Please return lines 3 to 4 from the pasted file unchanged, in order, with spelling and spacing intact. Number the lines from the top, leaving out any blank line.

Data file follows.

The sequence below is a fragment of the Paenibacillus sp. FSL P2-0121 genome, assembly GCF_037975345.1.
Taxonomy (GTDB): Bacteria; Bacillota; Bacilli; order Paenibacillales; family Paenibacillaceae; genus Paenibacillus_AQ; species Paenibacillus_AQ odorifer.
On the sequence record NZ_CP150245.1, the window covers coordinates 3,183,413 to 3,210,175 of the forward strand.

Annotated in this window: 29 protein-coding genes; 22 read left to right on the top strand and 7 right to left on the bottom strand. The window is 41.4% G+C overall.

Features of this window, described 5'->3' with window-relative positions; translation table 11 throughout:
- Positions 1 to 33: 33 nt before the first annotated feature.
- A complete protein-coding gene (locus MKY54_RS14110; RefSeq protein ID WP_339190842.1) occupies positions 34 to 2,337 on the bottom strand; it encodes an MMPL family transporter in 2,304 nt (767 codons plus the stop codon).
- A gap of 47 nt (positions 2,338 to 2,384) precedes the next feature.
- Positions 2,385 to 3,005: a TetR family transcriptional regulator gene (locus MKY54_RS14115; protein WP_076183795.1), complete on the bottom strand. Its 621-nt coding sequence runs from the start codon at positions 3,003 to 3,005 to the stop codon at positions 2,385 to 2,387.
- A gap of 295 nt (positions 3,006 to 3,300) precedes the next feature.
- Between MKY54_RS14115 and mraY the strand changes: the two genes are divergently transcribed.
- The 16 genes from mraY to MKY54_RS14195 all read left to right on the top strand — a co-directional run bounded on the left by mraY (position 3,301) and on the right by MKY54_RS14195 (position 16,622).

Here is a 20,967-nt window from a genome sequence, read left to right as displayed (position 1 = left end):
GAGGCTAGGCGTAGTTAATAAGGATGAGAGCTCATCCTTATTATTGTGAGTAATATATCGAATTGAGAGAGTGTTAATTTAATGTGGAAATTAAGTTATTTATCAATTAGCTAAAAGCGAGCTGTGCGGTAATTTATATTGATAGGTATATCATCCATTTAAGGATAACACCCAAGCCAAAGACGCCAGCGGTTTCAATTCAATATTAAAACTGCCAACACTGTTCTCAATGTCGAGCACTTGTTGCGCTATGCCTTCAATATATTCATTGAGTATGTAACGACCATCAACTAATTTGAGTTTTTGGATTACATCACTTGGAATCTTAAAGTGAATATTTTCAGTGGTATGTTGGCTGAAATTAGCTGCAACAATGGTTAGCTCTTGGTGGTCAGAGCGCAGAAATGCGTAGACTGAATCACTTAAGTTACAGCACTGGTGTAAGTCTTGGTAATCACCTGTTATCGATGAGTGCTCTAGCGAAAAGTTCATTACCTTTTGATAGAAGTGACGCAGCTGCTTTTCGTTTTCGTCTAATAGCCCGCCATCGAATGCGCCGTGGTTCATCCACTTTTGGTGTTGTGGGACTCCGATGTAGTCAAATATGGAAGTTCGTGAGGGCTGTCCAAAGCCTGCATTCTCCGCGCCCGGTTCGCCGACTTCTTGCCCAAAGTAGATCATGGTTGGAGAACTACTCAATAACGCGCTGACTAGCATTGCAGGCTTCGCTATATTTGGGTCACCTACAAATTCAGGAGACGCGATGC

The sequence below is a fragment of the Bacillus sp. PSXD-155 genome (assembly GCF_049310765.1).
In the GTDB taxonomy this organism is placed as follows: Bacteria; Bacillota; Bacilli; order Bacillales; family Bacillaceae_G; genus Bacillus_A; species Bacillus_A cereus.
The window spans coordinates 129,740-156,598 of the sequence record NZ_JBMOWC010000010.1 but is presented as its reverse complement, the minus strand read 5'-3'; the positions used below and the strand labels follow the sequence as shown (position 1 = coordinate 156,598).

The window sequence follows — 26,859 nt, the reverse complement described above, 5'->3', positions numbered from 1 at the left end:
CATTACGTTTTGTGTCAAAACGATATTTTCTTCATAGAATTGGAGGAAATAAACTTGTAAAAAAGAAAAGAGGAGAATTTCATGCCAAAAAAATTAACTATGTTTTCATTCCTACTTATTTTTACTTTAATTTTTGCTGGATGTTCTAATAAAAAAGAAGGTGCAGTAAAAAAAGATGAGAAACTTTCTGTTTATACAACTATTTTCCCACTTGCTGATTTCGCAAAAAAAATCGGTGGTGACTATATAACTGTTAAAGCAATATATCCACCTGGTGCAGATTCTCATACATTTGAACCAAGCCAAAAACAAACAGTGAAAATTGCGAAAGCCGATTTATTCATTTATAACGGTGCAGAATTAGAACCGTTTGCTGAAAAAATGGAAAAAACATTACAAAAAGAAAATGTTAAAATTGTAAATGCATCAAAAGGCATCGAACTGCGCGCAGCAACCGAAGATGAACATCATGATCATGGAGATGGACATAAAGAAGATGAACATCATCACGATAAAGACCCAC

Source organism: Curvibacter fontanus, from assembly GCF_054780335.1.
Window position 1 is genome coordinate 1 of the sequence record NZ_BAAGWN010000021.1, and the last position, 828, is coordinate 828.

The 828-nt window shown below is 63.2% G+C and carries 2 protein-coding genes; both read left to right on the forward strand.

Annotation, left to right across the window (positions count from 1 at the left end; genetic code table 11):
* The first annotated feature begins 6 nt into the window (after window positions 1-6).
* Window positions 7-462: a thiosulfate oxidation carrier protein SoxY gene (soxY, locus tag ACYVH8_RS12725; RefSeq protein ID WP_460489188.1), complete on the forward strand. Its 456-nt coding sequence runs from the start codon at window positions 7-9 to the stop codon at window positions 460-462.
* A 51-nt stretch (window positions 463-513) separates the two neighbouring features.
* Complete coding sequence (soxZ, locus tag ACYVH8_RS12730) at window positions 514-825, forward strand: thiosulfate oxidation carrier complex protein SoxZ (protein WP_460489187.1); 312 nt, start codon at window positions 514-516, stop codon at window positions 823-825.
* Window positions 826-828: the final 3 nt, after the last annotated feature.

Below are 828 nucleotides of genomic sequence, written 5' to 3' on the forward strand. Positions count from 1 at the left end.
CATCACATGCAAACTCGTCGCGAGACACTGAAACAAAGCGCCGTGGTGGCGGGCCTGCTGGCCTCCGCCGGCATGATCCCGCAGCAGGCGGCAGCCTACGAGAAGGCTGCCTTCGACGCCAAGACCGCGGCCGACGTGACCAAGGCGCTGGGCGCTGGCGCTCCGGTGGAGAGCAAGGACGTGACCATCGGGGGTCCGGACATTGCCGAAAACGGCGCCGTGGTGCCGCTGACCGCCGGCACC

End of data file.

On the sequence record NZ_CP150245.1, the window covers coordinates 3,183,413 to 3,210,175 of the forward strand.

Annotated in this window: 29 protein-coding genes; 22 read left to right on the top strand and 7 right to left on the bottom strand. The window is 41.4% G+C overall.